The Crypt was the second release by this British free improvisation unit and is representative of their groundbreaking early work. The two 45-minute pieces that made up the original album (a third is added in the CD release) are fine examples of the sonic extremes achieved by AMM. The first, "Like a Cloud Hanging in the Sky?," is mostly harsh scraping, harrowing feedback, and is generally assaultive in nature. One feels cornered in some infernal factory where heavy sheets of metal are being sheared and dropped. Of work in other genres being performed at the same time, it perhaps comes closest to Stockhausen's "Microphonie," though here the improv aesthetic always provides breathing room. "Coffin Nor Shelf," the second piece, takes things to the other end of the scale. Hushed and eerily intense, Lou Gare's tenor saxophone work emerges more clearly than before, lending the proceedings a slight jazz-tinged aura. If reminiscent of anything of that time, one can hear traces of SunRa's freer bands of the early '60s. Both works established AMM's realization of a palpable, organic sonic space, largely independent of pre-existing idioms. Oddly, the one piece not originally issued, "Neither Bill Nor Axe Would Shorten Its Existence," comes closer to the direction AMM would take in subsequent years. It has a somewhat more meditative character, flowing between electronic rumblings and ethereal whistlings. All in all, this two-CD set is an invaluable document of the nascent years of one of the most creative and seminal improvisatory groups of the late 20th century.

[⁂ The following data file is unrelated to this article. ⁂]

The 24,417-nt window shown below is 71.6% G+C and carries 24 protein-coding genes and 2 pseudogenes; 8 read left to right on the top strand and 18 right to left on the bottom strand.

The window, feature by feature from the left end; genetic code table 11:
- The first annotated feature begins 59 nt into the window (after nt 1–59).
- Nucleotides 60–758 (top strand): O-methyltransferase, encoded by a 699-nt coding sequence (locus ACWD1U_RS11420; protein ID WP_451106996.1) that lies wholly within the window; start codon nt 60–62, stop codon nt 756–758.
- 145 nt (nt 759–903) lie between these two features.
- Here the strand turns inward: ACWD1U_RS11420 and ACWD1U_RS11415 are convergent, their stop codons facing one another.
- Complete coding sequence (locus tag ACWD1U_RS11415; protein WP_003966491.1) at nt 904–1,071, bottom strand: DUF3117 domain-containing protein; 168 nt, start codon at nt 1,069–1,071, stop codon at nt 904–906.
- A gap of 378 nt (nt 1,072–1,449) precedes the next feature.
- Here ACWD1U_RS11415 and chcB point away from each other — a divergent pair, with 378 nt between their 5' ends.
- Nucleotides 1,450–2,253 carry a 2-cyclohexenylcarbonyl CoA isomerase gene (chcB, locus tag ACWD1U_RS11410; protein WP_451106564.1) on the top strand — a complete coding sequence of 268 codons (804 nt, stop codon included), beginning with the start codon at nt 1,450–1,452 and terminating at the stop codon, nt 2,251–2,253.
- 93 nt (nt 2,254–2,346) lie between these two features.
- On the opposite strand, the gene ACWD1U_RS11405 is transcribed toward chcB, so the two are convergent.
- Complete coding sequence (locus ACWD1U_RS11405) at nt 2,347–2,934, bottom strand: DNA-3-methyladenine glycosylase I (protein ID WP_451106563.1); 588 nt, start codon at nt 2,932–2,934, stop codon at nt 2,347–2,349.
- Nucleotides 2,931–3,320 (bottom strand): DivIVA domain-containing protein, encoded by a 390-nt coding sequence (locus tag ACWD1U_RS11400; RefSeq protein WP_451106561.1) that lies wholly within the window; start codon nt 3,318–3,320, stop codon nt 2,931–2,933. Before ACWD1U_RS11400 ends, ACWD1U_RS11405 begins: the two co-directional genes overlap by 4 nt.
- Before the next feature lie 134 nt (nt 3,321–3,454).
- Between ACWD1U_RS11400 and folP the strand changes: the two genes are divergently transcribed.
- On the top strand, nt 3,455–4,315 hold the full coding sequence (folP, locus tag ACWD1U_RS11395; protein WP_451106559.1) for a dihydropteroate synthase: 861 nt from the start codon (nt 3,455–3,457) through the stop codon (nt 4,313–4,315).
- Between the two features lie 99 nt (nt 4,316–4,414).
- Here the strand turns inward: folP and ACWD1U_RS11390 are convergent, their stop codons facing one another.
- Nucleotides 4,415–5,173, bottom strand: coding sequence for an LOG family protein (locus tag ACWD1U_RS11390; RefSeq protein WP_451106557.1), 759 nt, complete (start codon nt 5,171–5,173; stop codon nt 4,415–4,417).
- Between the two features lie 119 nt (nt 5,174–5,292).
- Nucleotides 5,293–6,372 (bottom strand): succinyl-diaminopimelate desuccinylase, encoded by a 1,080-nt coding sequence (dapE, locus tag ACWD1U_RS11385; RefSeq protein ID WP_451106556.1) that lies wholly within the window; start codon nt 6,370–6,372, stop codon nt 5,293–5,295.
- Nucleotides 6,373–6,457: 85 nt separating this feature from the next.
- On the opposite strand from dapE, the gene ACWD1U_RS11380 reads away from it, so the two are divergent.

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AllMusic Review by Brian Olewnick